CINDY Martin Alternative Fired Vessels

Horse Hair Process

Pieces are taken from the kiln at 1050° F. I immediately begin to lay long pieces of horse hair on the pot, where the heat starts to burn them at once, twisting and moving as they go. You are left with a striking piece with dark black lines from the hair and wonderful gradiations of grays from the resulting smoke.


Imagine opening a kiln at 1800° F. Next, removing an incandescent orb with long tongs and carrying it to your reduction container, usually a metal trash can filled with combustible material — newspaper, wood shavings and straw. These materials ignite immediately from the intense heat of the piece, sending flames upward. Clamp a lid on the can and pray.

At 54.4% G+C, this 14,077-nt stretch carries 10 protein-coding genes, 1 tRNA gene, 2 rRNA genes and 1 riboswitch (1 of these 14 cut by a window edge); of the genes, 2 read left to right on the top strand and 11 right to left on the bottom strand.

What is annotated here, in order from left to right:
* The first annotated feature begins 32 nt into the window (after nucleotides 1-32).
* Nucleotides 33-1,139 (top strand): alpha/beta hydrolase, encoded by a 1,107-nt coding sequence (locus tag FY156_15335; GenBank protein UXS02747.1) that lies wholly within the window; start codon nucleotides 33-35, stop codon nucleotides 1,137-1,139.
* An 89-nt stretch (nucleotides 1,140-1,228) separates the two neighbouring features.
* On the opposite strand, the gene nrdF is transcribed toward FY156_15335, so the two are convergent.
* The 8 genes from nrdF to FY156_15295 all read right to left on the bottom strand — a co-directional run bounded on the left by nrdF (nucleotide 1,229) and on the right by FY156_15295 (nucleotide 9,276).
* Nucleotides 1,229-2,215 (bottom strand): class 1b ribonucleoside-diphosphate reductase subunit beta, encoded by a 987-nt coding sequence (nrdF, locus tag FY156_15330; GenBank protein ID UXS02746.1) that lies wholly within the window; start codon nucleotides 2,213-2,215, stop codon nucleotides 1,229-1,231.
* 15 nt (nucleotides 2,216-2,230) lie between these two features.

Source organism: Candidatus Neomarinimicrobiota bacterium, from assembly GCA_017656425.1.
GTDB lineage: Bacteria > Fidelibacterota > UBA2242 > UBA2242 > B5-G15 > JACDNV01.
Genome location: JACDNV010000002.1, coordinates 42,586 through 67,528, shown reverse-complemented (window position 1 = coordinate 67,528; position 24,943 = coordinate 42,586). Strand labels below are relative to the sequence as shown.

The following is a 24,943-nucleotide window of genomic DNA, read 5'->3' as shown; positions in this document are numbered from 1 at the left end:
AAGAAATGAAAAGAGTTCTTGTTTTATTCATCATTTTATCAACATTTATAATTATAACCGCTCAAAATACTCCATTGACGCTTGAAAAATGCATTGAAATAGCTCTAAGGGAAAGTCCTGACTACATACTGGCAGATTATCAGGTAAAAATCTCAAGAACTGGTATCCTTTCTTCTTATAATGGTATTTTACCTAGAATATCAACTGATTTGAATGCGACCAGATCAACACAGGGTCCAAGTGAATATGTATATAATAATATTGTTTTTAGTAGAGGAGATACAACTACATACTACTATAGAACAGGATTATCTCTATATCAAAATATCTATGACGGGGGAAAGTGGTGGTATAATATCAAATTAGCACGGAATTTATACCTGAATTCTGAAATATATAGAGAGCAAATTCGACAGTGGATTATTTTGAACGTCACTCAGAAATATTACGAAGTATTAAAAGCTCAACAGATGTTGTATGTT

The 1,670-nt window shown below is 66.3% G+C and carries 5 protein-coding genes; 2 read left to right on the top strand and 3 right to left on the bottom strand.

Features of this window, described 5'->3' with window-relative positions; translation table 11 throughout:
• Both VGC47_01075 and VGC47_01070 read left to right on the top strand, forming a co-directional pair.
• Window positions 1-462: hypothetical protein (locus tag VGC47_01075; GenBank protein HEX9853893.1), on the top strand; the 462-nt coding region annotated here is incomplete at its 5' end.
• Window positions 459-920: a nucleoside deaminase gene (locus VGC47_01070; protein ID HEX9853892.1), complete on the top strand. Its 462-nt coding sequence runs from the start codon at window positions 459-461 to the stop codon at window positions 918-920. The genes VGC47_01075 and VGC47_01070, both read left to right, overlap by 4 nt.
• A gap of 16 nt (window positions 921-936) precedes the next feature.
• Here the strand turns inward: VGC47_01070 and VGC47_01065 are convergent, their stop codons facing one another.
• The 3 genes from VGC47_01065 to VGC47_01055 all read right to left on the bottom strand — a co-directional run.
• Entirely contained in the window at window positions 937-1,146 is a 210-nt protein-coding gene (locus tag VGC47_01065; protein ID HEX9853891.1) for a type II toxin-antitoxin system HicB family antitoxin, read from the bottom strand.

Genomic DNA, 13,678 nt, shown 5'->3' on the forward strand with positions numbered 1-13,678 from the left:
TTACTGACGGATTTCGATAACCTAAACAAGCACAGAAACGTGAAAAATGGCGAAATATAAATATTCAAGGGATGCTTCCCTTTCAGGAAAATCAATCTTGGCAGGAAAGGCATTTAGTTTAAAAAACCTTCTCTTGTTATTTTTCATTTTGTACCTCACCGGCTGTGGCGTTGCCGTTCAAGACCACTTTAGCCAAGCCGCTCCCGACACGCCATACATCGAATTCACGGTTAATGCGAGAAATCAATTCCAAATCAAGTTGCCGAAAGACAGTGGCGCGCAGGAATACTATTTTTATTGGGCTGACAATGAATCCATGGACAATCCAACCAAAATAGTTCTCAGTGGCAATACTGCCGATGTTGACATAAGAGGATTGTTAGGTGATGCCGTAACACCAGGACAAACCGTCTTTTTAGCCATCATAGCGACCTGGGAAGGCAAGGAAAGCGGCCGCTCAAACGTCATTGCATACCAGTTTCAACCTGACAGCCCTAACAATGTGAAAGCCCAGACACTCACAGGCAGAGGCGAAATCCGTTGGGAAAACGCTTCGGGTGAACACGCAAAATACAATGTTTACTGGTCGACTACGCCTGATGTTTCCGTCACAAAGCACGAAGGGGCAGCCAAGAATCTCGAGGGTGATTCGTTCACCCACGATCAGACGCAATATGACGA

When the container is opened, any bare clay will be jet black and the glaze will be infused with black lines in the characteristic crazing of raku glaze.